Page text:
Sean Agnew is a music geek.
The 36-year-old owner of multiple concert ventures, including promoting agency R5 Productions, hotspot venue Union Transfer and the recently-reopened Boot & Saddle gushes when talking about his favorite performers, pausing three or four times mid-sentence to reconsider his answer. He eventually settles on a tie: The Evens, one of punk legend Ian MacKaye’s lesser-known bands, and the post-rock outfit Godspeed You! Black Emperor—bands that only a music geek would know. For someone who’s been promoting shows for some 17 years, his words still flow fast and fervent when the conversation turns to music. It’s a good thing he still cares so deeply, too. It must make his seemingly gargantuan workload at least a little bit easier to handle.
For years, Agnew had his hand in virtually every underground venue in the city, so it didn’t take long for the rest of the local entertainment industry to began to take notice of his small but active company. In 2008, Avram Hornik, owner of Four Corners Management, which owns nighttime spots like Drinkers Pub/Tavern and Morgan’s Pier, approached Agnew about expanding his business.
“Four Corners reached out to me and were like, ‘Hey, we noticed that you’re doing shows at all these ballrooms, churches, art spaces, etc. Would you ever be interested in doing it in your own space, if we partnered up?’ And I was like, ‘Yeah,’” recalls Agnew. “For a few years, we actually were looking at a bunch of different buildings together. We looked at like 30-plus buildings, and nothing was ever really right. We didn’t rush into it; we took our time.” After finding a venue in the then-abandoned Spaghetti Warehouse and bringing in another partner, New York City promoter The Bowery Presents, the 1,000 person-capacity Union Transfer was born.
Buoyed by UT’s latest success, his latest venture, the renewed and refurbished Boot & Saddle, is a much more intimate venue. Replete with a 60-seat, craft beer-filled, folk-art-adorned bar area, Boot & Saddle, which had remained vacant since it closed shop in 1995, brings the feel of the Old West to the not-so-old hipsters of Philadelphia. Murals of cowboys adorn the pub-style walls, a lasso hangs above the bar top, and Waylon Jennings drawls slowly out of the speakers. The concert hall itself, which is separated from the bar area by two huge swinging doors, fits 175 people.
The decision to open Boot & Saddle, like most of Agnew’s business ventures, was an informal one. “Everything was going well at Union Transfer, so we were like, ‘Hey, let’s open up a smaller room.’ It was that kind of discussion,” he says.
“Up until a few months ago, R5 was just me, and now I have a friend helping, so, we’re about one-and-a-half,” Agnew tells PW with a laugh. Considering the range of bands that R5 books for other venues—the calendar shows everyone from indie rock behemoths Neutral Milk Hotel to the lesser-known locals Work Drugs—it’s amazing that Agnew ever had any time to focus on his own venues, although he admits he’ll be scaling back R5 a bit for 2014.
Agnew got his start in the industry in 1996 when he moved from Ardmore to Philadelphia to attend Drexel, where he began working for the college radio station, WKDU. “That’s where I met a bunch of other kids who then started getting me into more current punk bands at that time, the mid-90’s. And then I started to going to different punk shows and getting involved in the scene that way,” says Agnew, who had been listening mainly to the classics of punk and hip-hop, like Black Flag and Public Enemy, prior to that.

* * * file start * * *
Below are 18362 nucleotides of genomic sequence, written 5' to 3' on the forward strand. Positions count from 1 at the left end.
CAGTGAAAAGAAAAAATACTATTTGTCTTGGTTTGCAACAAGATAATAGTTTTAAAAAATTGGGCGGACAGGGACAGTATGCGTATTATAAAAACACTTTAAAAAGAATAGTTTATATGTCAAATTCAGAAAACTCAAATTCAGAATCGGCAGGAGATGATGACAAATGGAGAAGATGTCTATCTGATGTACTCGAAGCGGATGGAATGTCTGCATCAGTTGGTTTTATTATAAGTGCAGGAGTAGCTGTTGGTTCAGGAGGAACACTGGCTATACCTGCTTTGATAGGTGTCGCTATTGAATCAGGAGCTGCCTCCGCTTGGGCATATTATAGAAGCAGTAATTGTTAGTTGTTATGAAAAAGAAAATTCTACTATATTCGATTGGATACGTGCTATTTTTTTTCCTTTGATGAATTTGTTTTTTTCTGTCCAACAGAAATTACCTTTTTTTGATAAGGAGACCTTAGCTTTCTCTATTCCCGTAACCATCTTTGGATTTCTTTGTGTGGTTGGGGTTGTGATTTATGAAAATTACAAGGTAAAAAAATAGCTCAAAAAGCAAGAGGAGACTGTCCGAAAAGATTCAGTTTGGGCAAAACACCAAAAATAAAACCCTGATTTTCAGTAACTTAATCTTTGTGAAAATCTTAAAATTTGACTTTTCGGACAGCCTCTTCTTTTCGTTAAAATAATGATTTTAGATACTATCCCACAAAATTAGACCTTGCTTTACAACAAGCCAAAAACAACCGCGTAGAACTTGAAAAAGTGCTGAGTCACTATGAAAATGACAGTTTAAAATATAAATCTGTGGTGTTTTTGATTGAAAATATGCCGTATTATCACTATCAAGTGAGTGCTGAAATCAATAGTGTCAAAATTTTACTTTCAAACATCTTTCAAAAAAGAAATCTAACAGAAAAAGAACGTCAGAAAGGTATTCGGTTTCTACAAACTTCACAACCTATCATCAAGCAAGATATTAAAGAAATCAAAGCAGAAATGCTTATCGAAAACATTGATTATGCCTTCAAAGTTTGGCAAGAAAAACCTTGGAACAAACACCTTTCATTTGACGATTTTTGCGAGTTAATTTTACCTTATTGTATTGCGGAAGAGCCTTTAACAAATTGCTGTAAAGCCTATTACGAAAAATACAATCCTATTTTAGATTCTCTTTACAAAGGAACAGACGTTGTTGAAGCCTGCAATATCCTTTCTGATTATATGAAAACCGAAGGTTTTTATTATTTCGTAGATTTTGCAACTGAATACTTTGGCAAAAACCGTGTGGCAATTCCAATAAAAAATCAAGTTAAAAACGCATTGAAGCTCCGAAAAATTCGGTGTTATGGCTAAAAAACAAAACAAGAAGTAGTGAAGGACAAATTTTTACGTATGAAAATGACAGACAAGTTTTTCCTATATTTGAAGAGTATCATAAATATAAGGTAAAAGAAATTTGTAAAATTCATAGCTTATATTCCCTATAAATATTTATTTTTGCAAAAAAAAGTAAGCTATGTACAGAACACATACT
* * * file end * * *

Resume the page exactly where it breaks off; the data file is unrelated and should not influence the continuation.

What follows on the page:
There was no grand plan to build up R5 Productions, he says; he was just looking for a way to get involved in the music scene. “The first year we did shows, I maybe did seven shows. The next year, 14 shows. The next year, 20. It kind of just took a very organic route, where it was small baby steps. And then eventually, I started doing more and more bands. It was the mid-90’s, so there weren’t really websites or email lists, so it was just pretty simple: Make a flyer, tell your friends, and get word out that way.”
Of course, Agnew has his share of criticism, much of which centers on R5’s current dominance over the local indie music scene. “Some people think that we’re a big entity or we’re not super punk. Some people kind of give us shit for that,” he admits. “But the overwhelming majority has been super positive.”
Even if there are some critics, he’s still got a pretty star-powered support system.
“We’ve played several shows where Sean has been the promoter. He’s got a very personal touch, so I got to know him. It’s kind of a certain camaraderie. I mean, he knows that I’m from Philly, and we all try to help each other out as much as you can,” says Philly native Alec Ounsworth, frontman of indie darlings Clap Your Hands Say Yeah, who played the Union Transfer’s inaugural show in 2011. Ounsworth, like so many of his musical peers, has full confidence that Boot & Saddle—like any project Agnew undertakes—will come out successful. History suggests as much.
“If it’s anybody that’s going to try to put this kind of thing together, I would trust that R5 can pull it off,” adds Ounsworth. “They’re good.”
That praise must mean a lot to Agnew. Because despite his high-profile partnerships and the ultra-cool bars, he’s still just a guy living out a music geek’s dream.
Modern Baseball finds its sweet spot